- Income earned by the trust will, as in the above case, be taxed in the hands of the trust, or it can be distributed to the beneficiaries in order to be part of the gross taxable income of the various beneficiaries.
- Income tax and capital gains tax can therefore be reduced by distributing the income and the capital gains of the trust among major beneficiaries with lower income tax levels.
- No donation tax is payable if the capital gains made on the disposal of the beach house is distributed to beneficiaries.
- The beach house will not form part of an owner’s estate for tax purposes, and accordingly the trust plays an important role in estate planning.
- Since the beach house is not part of the owner’s estate, no capital gains tax is payable upon his death.
- The complications that arise when the beach house is owned by more than one owner can be largely eliminated as the trust remains the owner of the beach house, even after the owner dies.
- The trust is a separate legal entity and the trust assets are accordingly protected from seizure by creditors.
- Should financing be required to purchase the beach house, the trustee can apply for financing and the rent the property to Adrian and/or others in order to service the instalments.
It is clear from the above explanation that the objectives of the buyer must be taken into account in order to identify the most appropriate entity in which he can buy his new property. The buyer must therefore ask himself the following questions to determine his position:
- What do I want to do with the property? Do I buy it for a short term period, or do I keep it as a long term investment?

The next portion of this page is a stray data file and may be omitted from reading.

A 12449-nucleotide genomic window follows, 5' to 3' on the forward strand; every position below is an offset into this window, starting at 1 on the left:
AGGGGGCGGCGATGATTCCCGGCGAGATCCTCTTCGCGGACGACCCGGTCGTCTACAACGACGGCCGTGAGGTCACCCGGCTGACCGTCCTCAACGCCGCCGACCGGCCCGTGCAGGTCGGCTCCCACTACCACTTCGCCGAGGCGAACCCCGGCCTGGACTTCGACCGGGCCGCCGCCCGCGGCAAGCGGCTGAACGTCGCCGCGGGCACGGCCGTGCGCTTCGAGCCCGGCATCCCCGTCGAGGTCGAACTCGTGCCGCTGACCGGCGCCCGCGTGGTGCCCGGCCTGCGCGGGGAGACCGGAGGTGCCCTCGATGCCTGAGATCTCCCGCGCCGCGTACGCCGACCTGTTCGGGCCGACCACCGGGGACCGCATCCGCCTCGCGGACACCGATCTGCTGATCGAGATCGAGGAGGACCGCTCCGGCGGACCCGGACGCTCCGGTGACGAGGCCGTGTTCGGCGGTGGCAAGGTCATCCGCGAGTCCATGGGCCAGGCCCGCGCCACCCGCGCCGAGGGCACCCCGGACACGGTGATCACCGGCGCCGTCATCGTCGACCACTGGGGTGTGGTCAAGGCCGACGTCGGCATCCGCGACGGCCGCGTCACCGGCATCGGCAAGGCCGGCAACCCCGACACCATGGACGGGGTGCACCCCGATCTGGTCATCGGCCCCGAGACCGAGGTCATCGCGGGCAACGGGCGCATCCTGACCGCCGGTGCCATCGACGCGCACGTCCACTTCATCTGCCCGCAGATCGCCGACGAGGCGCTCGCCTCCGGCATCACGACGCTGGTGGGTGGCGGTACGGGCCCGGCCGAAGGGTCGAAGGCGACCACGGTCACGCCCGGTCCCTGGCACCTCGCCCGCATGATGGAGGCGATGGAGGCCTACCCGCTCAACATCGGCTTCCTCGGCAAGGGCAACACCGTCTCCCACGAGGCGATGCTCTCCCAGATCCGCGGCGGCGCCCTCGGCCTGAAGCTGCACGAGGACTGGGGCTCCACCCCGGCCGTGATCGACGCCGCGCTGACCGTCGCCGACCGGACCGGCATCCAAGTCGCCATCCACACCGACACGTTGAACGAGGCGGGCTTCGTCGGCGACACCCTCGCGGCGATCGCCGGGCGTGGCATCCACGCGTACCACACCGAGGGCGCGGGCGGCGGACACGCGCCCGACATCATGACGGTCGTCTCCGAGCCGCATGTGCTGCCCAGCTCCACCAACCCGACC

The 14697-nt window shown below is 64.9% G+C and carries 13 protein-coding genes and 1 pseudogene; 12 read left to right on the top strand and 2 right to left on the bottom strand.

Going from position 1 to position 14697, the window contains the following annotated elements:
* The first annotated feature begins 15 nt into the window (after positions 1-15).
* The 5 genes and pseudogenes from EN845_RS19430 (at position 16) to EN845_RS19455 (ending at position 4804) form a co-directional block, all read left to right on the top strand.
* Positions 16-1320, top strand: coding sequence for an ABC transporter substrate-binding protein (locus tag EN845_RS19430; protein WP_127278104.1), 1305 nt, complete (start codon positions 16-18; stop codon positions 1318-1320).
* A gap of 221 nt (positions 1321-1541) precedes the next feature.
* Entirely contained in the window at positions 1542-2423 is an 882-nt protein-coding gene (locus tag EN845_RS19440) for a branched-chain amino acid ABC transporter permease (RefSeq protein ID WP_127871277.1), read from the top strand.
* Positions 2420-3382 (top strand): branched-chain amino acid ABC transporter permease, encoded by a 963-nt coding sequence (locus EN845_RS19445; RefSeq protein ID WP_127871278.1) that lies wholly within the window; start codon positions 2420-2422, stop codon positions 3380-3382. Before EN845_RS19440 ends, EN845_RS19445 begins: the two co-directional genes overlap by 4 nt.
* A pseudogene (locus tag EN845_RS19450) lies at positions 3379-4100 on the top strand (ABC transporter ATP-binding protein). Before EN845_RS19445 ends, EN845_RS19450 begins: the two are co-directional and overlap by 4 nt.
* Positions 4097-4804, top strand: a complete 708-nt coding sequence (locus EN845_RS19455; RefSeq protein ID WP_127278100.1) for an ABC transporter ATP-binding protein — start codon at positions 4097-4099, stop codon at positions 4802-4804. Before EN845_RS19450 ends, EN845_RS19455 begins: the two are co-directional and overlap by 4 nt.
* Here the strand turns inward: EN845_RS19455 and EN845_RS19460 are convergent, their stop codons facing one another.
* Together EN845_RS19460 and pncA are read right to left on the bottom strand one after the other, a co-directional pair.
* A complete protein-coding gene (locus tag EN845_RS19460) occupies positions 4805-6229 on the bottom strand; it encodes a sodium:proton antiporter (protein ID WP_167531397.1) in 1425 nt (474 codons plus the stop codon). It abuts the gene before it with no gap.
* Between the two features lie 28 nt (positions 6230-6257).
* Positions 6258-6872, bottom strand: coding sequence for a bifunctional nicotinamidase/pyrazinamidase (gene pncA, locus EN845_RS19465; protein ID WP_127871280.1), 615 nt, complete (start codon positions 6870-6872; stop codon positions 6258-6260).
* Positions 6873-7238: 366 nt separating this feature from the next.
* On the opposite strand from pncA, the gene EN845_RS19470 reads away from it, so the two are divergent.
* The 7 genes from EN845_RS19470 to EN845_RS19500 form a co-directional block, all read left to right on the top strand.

- How do I finance the property? Will it be a rental property? How do I structure this?
- Will I restore and renovate the property in order to sell it again at a profit, or do I buy the property with the intention of bequeathing it to my children one day?
- Do I wish to protect my assets from creditors?
- Will the property be my primary residence?
Considering Adrian’s circumstances and objectives, a trust will be an appropriate entity in which to purchase his beach house, especially because he sees it as a long term investment. Adrian will in this case enjoy protection from creditors and not pay estate duty. He can also nominate his sons as capital beneficiaries in the trust to ensure that the beach house is inherited by his sons. His wife can be nominated as an income beneficiary in his trust to earn the rental paid on the property.
Finally, the Minister of Finance’s budget speech for 2013 must be kept in mind. It appears that the flow of income and capital gains through trusts to beneficiaries may come under fire in future. All income not actually distributed to beneficiaries may be at risk of being taxed in the trust. Income that is distributed to beneficiaries will then probably be allowed as a deduction for the trust and taxed as ordinary income in the hands of the beneficiaries.
Yet at this stage the proposed amendments of our tax laws is still only a possibility about which there currently is only speculation. In the meantime it would be advisable to seek professional help in order to assist you in analyzing your financial situation, circumstances and choice of the most appropriate entity in which to buy your property.
The following conclusion can be made: Due to the fact that the first R2 million capital gains made on the sale of your primary residence is exempt from capital gains tax, it may from a tax perspective be preferable to buy your primary residence in your personal capacity. However if your concern is about protection against risk, then a trust that is properly managed is an important option for consideration. If you are buying a second home and your estate is worth more than R3.5 million, you may wish for both tax and protection purposes, to consider purchasing the property in a trust. Most importantly: seek advice as to what is appropriate to your specific circumstances.
13 November 2014 | Weich & Kriel Inc | News 360 Notifications and Updates